Odds and Ends – Obscure Facts of Gettysburg Participants

Tom Elmore

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#1
Private/Sergeant Daniel A. Wood of Company G, 4th Texas, sustained a total of 11 gunshot wounds during the war, received in seven different battles. However, he passed through Gettysburg unscathed. (Confederate Military History, Extended Addition, vol. XV, Texas, p. 700; Wood’s Compiled Service Record)

During the year 1863, Private Daniel Noon Hudson of Company H, 11th Georgia marched over 1,700 miles and never missed a roll call. (Biographical Souvenir of the States of Georgia and Florida, p. 425)

Lieutenant Colonel Charles Conway Floweree, born in Fauquier County, Virginia on October 16, 1842, succeeded Colonel Waller T. Patton (mortally wounded on July 3) to command the 7th Virginia Infantry, though not yet 21 years old. He was reportedly the youngest colonel of either army. (Confederate Military History, Extended Addition, vol. IX, Mississippi, pp. 349-351)

Major William Thomas Poague, commanding an artillery battalion at Gettysburg, wore an overcoat that was made for General “Stonewall” Jackson, but being rather small for Jackson, Poague purchased it. Poague also used a McClellan horse saddle that was picked up on the field at Port Republic. (Gunner with Stonewall, Reminiscences of William Thomas Poague, p. 76)

Among the horses in Lieutenant William Zimmerman’s (South Carolina) battery was “Old Charley,” a wheeler of Hamilton Owens’ team, which, though slightly wounded in almost every battle, had run the gauntlet of battle, marches and starvation from Suffolk to Spotsylvania. (David Gregg McIntosh Papers, Virginia Historical Society)

During the war, the 4th Ohio Infantry marched 1,975 miles, and traveled an additional 2,279 miles by railroad and other transport, making an aggregate of 4,254 miles. (History of Marion County, Ohio, p. 455)

Early in the war, L. H. Stevens and W. K. Newcomb of Company G, 125th New York tossed a coin to decide who would be the First Lieutenant; the loser would become the Second Lieutenant. Newcomb won the toss. Stevens served on the brigade staff of Colonel George L. Willard at Gettysburg. (Chaplain Ezra A. Simons, A Regimental History, The One Hundred and Twenty-Fifth New York State Volunteers, p. 109)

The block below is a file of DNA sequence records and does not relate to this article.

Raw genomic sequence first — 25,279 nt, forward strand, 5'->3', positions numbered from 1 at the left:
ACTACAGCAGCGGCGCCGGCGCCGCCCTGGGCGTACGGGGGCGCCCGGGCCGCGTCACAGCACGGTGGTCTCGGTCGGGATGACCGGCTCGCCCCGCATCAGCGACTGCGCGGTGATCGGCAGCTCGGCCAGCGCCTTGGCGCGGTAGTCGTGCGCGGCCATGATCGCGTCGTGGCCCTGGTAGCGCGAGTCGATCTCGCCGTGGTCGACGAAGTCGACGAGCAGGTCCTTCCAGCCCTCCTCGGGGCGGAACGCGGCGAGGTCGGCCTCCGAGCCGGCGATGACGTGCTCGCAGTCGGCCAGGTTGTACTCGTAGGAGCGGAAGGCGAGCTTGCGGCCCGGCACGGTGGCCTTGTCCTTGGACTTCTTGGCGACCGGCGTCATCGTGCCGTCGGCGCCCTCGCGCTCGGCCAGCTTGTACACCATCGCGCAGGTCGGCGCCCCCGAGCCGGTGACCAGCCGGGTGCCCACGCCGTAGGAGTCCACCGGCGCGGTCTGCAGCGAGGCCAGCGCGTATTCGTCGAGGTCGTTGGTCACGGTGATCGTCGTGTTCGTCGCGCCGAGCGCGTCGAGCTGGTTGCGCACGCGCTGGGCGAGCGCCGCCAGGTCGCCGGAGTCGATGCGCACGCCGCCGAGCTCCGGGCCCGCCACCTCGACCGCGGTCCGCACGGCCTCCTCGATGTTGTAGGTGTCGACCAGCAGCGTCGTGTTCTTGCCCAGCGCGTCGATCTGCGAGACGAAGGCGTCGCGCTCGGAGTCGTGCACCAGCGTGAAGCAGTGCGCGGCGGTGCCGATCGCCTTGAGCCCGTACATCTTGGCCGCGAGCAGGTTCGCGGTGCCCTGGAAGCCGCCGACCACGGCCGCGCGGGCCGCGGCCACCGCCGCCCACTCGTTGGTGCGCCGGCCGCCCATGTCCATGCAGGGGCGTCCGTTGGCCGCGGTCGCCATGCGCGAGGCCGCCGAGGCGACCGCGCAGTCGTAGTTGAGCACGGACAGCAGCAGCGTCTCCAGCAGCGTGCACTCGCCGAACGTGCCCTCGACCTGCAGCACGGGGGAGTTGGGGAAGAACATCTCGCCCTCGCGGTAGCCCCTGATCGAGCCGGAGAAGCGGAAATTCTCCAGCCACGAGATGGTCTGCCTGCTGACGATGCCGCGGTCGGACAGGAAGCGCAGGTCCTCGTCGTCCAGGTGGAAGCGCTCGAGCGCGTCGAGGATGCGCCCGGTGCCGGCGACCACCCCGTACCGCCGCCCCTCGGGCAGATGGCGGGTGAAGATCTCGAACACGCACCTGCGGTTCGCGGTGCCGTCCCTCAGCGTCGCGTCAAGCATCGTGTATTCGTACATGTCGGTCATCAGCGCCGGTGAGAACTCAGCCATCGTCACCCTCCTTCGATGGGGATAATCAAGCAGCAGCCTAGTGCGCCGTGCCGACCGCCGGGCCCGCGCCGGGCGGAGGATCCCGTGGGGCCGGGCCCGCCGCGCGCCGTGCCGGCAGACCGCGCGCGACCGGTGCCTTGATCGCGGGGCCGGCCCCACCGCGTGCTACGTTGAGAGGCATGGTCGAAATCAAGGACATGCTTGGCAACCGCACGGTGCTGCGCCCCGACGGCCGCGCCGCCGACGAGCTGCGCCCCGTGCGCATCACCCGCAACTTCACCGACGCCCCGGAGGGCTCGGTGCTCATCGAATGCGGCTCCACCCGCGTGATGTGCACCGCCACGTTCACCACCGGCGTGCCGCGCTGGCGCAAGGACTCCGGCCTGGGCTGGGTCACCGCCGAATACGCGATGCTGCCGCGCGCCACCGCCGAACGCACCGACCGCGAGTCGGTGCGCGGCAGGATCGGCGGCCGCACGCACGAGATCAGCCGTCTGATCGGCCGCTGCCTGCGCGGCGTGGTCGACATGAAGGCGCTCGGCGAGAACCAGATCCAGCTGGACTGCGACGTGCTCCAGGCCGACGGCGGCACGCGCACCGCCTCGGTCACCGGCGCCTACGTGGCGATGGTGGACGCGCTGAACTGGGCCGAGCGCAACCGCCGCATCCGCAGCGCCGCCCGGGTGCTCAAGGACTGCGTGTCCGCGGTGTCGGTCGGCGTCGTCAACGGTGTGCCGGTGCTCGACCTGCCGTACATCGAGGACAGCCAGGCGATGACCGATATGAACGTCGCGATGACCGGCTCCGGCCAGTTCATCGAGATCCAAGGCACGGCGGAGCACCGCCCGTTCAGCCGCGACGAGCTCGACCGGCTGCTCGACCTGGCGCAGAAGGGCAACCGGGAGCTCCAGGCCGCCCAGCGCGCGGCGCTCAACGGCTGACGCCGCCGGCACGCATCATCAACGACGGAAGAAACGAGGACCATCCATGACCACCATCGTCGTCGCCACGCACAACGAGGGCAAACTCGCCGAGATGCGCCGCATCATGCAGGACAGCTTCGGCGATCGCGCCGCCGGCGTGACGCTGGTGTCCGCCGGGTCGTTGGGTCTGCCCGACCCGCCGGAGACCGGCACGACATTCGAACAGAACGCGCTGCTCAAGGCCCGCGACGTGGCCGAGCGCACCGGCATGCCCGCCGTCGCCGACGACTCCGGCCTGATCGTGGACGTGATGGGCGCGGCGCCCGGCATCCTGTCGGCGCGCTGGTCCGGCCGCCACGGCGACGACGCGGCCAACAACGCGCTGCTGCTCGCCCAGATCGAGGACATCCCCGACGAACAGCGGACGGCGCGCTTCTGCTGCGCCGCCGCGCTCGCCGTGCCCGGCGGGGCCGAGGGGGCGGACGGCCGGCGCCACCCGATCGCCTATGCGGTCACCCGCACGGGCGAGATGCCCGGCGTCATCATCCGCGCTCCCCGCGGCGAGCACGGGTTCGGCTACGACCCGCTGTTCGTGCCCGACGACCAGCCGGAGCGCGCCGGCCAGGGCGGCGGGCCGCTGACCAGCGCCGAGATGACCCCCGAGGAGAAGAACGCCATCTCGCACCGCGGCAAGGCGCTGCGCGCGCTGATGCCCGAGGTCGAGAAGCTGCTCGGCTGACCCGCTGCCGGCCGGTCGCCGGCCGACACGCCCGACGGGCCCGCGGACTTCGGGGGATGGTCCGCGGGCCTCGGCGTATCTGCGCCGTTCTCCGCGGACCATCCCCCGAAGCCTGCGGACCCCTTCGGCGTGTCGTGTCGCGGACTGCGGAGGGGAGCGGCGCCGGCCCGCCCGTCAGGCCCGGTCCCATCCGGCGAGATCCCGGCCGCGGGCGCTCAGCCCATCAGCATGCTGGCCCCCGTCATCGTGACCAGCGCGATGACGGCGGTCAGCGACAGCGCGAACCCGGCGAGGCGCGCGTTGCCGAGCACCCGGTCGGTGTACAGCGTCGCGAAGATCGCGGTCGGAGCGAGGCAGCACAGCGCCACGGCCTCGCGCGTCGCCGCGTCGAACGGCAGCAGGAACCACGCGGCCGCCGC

Second Lieutenant Benjamin N. Thomas of Company K, 44th New York, was mortally wounded defending Little Round Top on July 2; he died on July 8 and his body was reinterred at West Exeter, New York. His mother was a Doty, a direct descendant of Edward Doty, who came over in the Mayflower in 1620. (A History of the Forty-Fourth New York, by E. A. Nash, p. 416)

Lieutenant Andrew S. Bennett of the 5th Wisconsin was present at Gettysburg. After the war, then Captain Bennett with the 5th Infantry was killed in a fight with hostile Indians near Clarks Fork of the Yellowstone on September 4, 1876. (The Plainsmen of the Yellowstone: A History of the Yellowstone Basin, by Mark Herbert Brown, p. 320)

The Corporal Skelly Post of the Grand Army of the Republic (GAR) in Gettysburg had a small cannon, weighing 150 pounds with a bore of 1.5 inches, fashioned from one of Major Mathis Henry’s guns that had exploded during the fight. (Presumably this was a 3-inch Rifle of Capt. James Reilly’s battery, which burst prior to the Confederate infantry advance on July 2.) (History of Cumberland and Adams Counties, Pennsylvania (Chicago: Warner, Beers & Co., 1886), pp. 181-203; R. T. Coles, History of the 4th Regiment Alabama)
 

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ntsb

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#2
Interesting. Regarding the last paragraph, how could a 1.5 inch bore cannon be fashioned from a 3 inch bore cannon? Did they replace the barrel and use the old carriage?
 

Tom Elmore

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#4
Part II

All the officers and enlisted men of Company B, 14th South Carolina were from Edgefield District (county), according to a researcher. The company had 20 officers (commissioned and non-commissioned) and 127 privates. During the war it lost 23 killed in battle, 1 killed by railroad accident, 3 who died from their wounds, 17 who succumbed from disease and 5 who died in an enemy prison; total deaths – 49. (Roll of Company B, 14th South Carolina, http://www.researchonline.net/sccw/rosters/14thinfb.htm)

Captain Joseph F. Sessions, Company K, 18th Mississippi was captured at Gettysburg. He was eventually paroled for exchange and sailed for home on the steamer USS “Gettysburg” in October 1864. That vessel had previously served as a Confederate blockade runner, and after being captured on November 5, 1863 was commissioned into the U.S. Navy on May 2, 1864. (The Johnson’s Island Autograph Book of Lt. Samuel Dibble, Edisto Rifles, 25th S.C.V.; Wikipedia)

When Early’s division entered York, many men in Gordon’s brigade wore knapsacks marked 87th Pennsylvania, which produced much amusement among the people of that town, because the 87th had been recruited in York. (William H. Swallow, Early’s Division, Southern Bivouac, vol. IV, June 1885 – May 1886, Reprint, Broadfoot Publishing Company, 1993, p. 356)

First Corporal William Crawford Smith was present at Gettysburg with Company B, 12th Virginia Infantry. During the Spanish-American War, he was mustered into service as Colonel of the 1st Tennessee Volunteer Infantry Regiment. He was killed near Manila in the Philippines on February 5, 1899, while leading his men forward. (Compiled Service Record of William C. Smith; https://www.findagrave.com/memorial/7359489/william-crawford-smith)